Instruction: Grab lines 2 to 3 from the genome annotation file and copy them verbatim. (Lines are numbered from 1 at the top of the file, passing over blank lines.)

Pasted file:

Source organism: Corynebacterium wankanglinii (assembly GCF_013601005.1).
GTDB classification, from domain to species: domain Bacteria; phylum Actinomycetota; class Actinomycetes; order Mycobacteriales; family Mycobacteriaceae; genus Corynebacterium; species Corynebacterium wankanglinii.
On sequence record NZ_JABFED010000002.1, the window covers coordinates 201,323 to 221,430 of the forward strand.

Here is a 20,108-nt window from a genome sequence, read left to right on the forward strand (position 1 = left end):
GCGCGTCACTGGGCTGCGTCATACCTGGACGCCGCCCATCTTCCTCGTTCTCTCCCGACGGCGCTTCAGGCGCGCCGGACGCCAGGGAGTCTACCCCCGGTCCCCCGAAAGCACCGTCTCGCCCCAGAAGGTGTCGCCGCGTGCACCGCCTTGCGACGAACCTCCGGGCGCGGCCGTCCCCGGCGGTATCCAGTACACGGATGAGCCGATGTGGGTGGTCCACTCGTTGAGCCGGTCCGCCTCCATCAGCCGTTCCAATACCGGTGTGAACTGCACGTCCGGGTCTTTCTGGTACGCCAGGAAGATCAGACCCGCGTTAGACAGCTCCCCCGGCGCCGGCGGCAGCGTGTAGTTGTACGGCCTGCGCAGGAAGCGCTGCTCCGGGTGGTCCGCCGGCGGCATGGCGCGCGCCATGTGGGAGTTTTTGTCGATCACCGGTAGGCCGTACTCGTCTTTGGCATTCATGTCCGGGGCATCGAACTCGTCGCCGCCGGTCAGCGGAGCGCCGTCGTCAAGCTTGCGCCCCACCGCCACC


GTDB classification, from domain to species: domain Bacteria; phylum Actinomycetota; class Actinomycetes; order Mycobacteriales; family Mycobacteriaceae; genus Corynebacterium; species Corynebacterium wankanglinii.
On sequence record NZ_JABFED010000002.1, the window covers coordinates 201,323 to 221,430 of the forward strand.